Concerned with questions seeking advice

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    • #32926
      rxh253rxh253
      Participant

      I had a mole removed that was diagnosed melanoma. I had the second surgery to ensure they removed everything and had a sentinel biopsy.

      Good news today, nothing showing in my lymph nodes, but the surrounding area shows precancerous cells, so they are going in to remove more area.

      Should I be talking with an Oncologist or …

    • #32930
      Annette CyrAnnette Cyr
      Participant

      Hello and thanks for your question. I hope you are coping well as a new diagnosis can be frightening and create a lot of anxiety. The good news is no indication in your lymph nodes. Not that unusual to have some rogue cells that have continued to develop locally, and that is why they do the wide local excision – to check and see if they can find any of them in the lymphatic channels heading out from the original primary/mole. They also need to do this surgery to get your final staging. Depending on this final staging and the province that you are in, you may or may not ever meet with a medical oncologist. If your staging of the disease indicates that it is early stage (Stage I to stage II), in most provinces, you will not be referred on to see a medical oncologist as there is no further treatment to be done beyond the surgery, and you will be and should be monitored for life – seeing your dermatologist on a semi annual/annual basis for the first few years. In some provinces, like Alberta, you will likely see a medical oncologist, regardless of staging. It just depends. If it was advance stage disease, you would definitely be referred on, but in your case, it does sound like it has been caught early (will also depend on the depth of your lesion – how deep the melanoma penetrated) that will provide some of the information you need.

      So long answer short – depending on final staging, you may not need to see a medical oncologist. Fortunately, the majority of melanomas are caught early, removed successfully without further issues. I do hope this will be your case as well. You might want to download or read our patient booklet, which is available on line or at major cancer centers Melanoma: What you need to know. Also feel free to contact our office if you want to speak with someone directly or are struggling with the fears that sometimes accompany a diagnosis. Mary can be a great help at x 108.

    • #32932
      rxh253rxh253
      Participant

      Thank you for your quick response, after taking the wide local incision they found more precancerous cells in the borders. They are going to an even wider incision. Should I be worried that there are precancerous cells, and how will they ensure they get them all this time? I’m worried I may end up needing yet again another surgery and how do they know there aren’t other precancerous cells in other parts of my body? Is it just a waiting game, is there nothing they can do to kill any other cells to ensure I won’t have to go through all this again? Sorry, it seems like I’ve been through a lot in the last month and to be honest I’m pretty freaked out 🙁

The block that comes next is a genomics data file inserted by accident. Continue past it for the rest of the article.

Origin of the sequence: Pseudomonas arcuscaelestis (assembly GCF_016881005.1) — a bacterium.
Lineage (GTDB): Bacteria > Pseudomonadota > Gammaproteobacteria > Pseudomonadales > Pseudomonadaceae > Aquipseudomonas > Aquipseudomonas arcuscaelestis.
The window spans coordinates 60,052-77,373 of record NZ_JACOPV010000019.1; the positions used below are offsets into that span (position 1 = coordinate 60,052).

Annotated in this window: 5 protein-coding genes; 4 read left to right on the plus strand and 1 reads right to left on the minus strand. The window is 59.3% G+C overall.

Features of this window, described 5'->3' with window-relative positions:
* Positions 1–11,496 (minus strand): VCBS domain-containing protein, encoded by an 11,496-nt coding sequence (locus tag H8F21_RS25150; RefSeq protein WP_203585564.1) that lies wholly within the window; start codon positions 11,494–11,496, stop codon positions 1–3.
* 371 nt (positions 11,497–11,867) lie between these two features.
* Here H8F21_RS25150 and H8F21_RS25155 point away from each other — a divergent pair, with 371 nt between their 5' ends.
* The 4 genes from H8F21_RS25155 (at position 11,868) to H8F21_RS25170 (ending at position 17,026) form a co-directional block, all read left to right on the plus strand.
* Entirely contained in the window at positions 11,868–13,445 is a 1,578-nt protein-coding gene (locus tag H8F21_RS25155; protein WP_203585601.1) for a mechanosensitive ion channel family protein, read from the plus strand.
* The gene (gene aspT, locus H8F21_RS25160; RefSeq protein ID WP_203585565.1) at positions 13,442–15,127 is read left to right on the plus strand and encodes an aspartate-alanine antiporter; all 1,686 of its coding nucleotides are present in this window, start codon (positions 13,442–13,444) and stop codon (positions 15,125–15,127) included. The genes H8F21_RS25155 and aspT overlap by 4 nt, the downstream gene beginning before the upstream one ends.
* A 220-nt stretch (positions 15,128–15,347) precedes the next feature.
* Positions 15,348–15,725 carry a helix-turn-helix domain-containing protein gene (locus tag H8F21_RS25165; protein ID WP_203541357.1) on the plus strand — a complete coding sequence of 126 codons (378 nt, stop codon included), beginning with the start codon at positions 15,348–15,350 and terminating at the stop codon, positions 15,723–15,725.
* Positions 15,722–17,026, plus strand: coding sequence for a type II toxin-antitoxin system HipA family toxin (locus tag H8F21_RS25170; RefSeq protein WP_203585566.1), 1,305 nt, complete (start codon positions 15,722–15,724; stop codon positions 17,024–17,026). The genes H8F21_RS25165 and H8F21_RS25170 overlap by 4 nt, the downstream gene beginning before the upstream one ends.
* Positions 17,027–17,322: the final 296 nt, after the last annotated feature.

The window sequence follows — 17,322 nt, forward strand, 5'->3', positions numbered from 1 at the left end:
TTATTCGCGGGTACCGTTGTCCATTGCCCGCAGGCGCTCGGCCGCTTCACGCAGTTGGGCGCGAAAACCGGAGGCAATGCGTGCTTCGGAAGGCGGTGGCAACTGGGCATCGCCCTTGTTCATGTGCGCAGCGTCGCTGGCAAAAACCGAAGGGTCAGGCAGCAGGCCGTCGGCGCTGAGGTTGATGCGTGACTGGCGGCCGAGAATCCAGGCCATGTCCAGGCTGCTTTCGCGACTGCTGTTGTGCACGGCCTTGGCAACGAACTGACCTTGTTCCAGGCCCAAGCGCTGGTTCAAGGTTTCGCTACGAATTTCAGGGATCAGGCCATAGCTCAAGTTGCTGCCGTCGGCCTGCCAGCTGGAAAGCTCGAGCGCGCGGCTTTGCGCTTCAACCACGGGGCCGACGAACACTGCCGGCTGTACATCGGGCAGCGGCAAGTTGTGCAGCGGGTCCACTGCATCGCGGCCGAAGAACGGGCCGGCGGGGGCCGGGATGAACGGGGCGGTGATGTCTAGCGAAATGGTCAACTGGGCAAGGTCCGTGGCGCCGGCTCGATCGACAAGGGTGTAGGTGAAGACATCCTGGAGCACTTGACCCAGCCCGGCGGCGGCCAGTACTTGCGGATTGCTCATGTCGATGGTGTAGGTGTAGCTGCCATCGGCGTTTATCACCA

• #32935
      Annette CyrAnnette Cyr
      Participant

      Honestly, I have been in your shoes, so don’t apologize at all. Of course you are freaked out. We all get that was as there is a lot of uncertainty with cancer and it isn’t an exact science, unfortunately. The standard practice for most cancer is to keep going with surgery until you have clear margins. That is still the best method of control. It is not 100%, for sure. But they will give you at least a sense of their judgement when they are done, and when they have the staging. The staging will determine if there is a need for adjuvant therapy, which for melanoma is targeted or immunotherapies. But these are only available for high risk or advanced cases. Hard to take it one day at a time – I do know. But, as I said before, there is a very high rate of ‘cure’ with surgery, and lets hope the next next surgery has clear margins. There is no guarantee, but they have fairly good models of prediction for recurrence, based on your stage of disease. And you will monitor and check yourself (I have a feeling!) as well as continue to be followed by a derm and/or medical oncologist. If you would like to talk with someone directly or would like to talk with another patient that has been in your shoes, do call us. It sometimes helps to talk to others who have been there.

    • #36965
      Hanna NguyenTnguyen
      Participant

      Hello,
      I’m a male with a distal rectal melanoma of 3.4 cm in size involving the
      submucosa as well as being LVI positive with 1/38 lymph nodes, I have been on adjuvant Pembrolizumab since October
      2019. I’m NRAS mutated.
      On April 21, 2020. CT chest shows enlarging pulmonary metastases bilaterally in all lobes. And no other parts of the body shows spread
      The oncologist has switched me over to Ipilimumab on the 1st of May, 2020.
      I would like to know if anyone has had experienced of current conditions like me and responded well with the current drug that I am using other suggestions such as combine drugs…etc

      Thank you,

    • #37005
      Mary ZawadzkiMary Zawadzki
      Keymaster

      Hi @Tnguyen, thank you for sharing, hoping if anyone has a similar experience will share their story with you. If you would like further support until then please email mzawadzki@melanomanetwork.ca

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